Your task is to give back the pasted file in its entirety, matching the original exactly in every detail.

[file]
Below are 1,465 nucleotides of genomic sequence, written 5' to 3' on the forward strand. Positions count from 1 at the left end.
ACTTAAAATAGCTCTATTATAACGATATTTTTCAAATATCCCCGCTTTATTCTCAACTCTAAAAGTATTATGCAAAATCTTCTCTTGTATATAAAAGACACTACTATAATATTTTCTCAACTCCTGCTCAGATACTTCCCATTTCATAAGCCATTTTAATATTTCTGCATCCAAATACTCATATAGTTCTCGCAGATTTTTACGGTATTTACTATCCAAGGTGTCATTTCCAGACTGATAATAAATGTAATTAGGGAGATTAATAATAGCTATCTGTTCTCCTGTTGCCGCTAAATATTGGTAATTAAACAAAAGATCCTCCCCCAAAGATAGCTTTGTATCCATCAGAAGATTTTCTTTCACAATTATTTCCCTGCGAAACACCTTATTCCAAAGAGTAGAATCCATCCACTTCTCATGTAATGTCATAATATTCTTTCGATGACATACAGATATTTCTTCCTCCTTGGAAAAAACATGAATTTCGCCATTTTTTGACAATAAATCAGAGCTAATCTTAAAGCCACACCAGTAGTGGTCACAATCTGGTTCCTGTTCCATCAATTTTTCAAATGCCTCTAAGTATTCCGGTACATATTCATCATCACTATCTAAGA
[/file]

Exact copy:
Below are 1,465 nucleotides of genomic sequence, written 5' to 3' on the forward strand. Positions count from 1 at the left end.
ACTTAAAATAGCTCTATTATAACGATATTTTTCAAATATCCCCGCTTTATTCTCAACTCTAAAAGTATTATGCAAAATCTTCTCTTGTATATAAAAGACACTACTATAATATTTTCTCAACTCCTGCTCAGATACTTCCCATTTCATAAGCCATTTTAATATTTCTGCATCCAAATACTCATATAGTTCTCGCAGATTTTTACGGTATTTACTATCCAAGGTGTCATTTCCAGACTGATAATAAATGTAATTAGGGAGATTAATAATAGCTATCTGTTCTCCTGTTGCCGCTAAATATTGGTAATTAAACAAAAGATCCTCCCCCAAAGATAGCTTTGTATCCATCAGAAGATTTTCTTTCACAATTATTTCCCTGCGAAACACCTTATTCCAAAGAGTAGAATCCATCCACTTCTCATGTAATGTCATAATATTCTTTCGATGACATACAGATATTTCTTCCTCCTTGGAAAAAACATGAATTTCGCCATTTTTTGACAATAAATCAGAGCTAATCTTAAAGCCACACCAGTAGTGGTCACAATCTGGTTCCTGTTCCATCAATTTTTCAAATGCCTCTAAGTATTCCGGTACATATTCATCATCACTATCTAAGA